Also, the nice thing about MFC is that it's nicely integrated into the Visual C++ IDE.

Of course there are other wrappers available to, which I have not yet tried though.
Microsoft has another wrapper called WTL. Then there is wxWindows, which appears to be a nice cross-platform GUI library.
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Postby ddudics » Fri May 28, 2004 9:57 am

well... know that i think about it... i guess you're right. computers are faster now so they can run applications created in MFC just as fast as they could run applications that were created in win32 api.

i guess that's something i should consider. and wow... i didn't know about wxWindows. I'm gonna check it out.

thanks.

[edit] FYI. wxWindows is now wxWidgets
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Postby Marc G » Fri May 28, 2004 11:48 am

ddudics wrote:well... know that i think about it... i guess you're right. computers are faster now so they can run applications created in MFC just as fast as they could run applications that were created in win32 api.

Mmm, why do you think that applications written in MFC are slower than ones written in plain Win32 API?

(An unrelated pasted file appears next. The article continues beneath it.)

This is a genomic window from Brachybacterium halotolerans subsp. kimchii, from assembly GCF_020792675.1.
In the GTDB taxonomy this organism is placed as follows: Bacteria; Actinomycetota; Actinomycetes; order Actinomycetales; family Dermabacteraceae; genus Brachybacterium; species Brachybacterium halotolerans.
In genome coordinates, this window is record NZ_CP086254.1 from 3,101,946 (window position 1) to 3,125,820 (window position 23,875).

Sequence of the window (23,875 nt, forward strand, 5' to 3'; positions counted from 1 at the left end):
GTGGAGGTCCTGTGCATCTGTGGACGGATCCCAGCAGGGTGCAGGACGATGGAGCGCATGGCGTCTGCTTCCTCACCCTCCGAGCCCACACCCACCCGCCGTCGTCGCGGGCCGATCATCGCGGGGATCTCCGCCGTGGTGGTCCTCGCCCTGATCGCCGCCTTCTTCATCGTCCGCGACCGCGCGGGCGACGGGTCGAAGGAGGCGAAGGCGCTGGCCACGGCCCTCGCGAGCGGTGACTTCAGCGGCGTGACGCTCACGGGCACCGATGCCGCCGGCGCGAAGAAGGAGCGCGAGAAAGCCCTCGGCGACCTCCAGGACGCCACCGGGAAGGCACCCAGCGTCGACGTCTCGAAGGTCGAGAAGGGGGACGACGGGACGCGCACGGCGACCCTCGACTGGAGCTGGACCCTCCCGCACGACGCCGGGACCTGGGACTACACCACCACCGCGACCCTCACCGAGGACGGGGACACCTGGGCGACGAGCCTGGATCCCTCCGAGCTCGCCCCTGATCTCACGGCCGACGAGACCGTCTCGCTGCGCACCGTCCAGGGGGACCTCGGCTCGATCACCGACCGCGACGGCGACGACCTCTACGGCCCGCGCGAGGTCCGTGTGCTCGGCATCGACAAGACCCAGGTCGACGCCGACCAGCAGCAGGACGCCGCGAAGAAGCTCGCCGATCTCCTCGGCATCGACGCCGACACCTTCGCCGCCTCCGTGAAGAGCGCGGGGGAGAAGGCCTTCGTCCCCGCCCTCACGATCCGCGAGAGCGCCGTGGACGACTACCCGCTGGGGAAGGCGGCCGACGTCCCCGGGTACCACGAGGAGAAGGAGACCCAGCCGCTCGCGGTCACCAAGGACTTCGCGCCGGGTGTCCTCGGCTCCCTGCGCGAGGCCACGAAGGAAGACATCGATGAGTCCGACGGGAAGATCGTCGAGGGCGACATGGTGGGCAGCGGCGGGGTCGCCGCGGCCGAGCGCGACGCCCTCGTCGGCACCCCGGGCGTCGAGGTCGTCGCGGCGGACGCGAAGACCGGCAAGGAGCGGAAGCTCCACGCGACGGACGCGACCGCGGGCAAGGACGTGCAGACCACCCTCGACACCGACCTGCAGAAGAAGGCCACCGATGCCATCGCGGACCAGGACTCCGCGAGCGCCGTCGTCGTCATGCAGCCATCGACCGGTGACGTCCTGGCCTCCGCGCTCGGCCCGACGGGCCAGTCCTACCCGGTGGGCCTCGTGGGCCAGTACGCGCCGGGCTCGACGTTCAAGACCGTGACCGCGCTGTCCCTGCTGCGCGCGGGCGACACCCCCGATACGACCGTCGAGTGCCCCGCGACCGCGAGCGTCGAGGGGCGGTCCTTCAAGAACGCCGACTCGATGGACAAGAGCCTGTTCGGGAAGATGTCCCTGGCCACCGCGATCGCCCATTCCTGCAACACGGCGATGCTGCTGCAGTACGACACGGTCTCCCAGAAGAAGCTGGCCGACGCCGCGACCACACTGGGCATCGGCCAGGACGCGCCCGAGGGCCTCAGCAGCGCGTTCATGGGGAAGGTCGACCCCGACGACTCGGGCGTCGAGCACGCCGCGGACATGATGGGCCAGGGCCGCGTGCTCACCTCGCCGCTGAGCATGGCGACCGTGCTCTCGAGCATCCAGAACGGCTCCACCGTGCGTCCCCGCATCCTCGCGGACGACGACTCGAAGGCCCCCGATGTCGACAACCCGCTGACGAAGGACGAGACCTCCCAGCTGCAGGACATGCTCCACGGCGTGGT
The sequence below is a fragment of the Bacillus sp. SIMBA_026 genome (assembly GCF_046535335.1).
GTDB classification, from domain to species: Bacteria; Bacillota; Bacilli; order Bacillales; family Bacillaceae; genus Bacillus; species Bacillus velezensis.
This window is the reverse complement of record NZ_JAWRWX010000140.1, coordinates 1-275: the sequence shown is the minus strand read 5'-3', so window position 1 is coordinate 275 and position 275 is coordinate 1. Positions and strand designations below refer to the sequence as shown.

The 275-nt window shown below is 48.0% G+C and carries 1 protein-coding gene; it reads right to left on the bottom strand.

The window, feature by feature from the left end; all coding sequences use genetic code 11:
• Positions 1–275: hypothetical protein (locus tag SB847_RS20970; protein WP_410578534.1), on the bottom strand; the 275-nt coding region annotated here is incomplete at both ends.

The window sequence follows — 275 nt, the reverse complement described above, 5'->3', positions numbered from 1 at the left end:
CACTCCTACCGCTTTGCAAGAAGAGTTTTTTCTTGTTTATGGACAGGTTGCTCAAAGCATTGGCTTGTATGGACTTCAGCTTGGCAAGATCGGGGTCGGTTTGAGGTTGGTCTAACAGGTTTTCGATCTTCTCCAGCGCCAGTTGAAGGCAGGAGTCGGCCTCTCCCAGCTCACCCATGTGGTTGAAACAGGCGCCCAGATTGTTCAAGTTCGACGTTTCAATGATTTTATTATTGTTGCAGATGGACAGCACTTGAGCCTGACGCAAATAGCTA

I do not agree with this. Perhaps if you measure the GUI response etc with precision timing functions, then you might be able to measure some small speed penatly (I am not even sure of this though!), but it would only be measurable with precision timings and not noticeable by a human user.
I mean, if you write in plain Win32 API style, you have to create your own message pump, a Windows program cannot work without it, and you have to create your own windowproc processing messages etc. MFC also does this, but it does this for you. Also, MFC is heavily used/test/tweaked over the years.
So i really don't think there is a big speed penalty.
If you know a nice way to measure performance difference between MFC and plain Win32 API, then try to write a little benchmark and lets see what the results are ;)
ddudics wrote:FYI. wxWindows is now wxWidgets

Ah, they renamed it ... but the domain is still wxwindows.org ;)
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Postby ddudics » Fri May 28, 2004 8:30 pm

Marc G wrote:Mmm, why do you think that applications written in MFC are slower than ones written in plain Win32 API?
I do not agree with this. Perhaps if you measure the GUI response etc with precision timing functions, then you might be able to measure some small speed penatly (I am not even sure of this though!), but it would only be measurable with precision timings and not noticeable by a human user.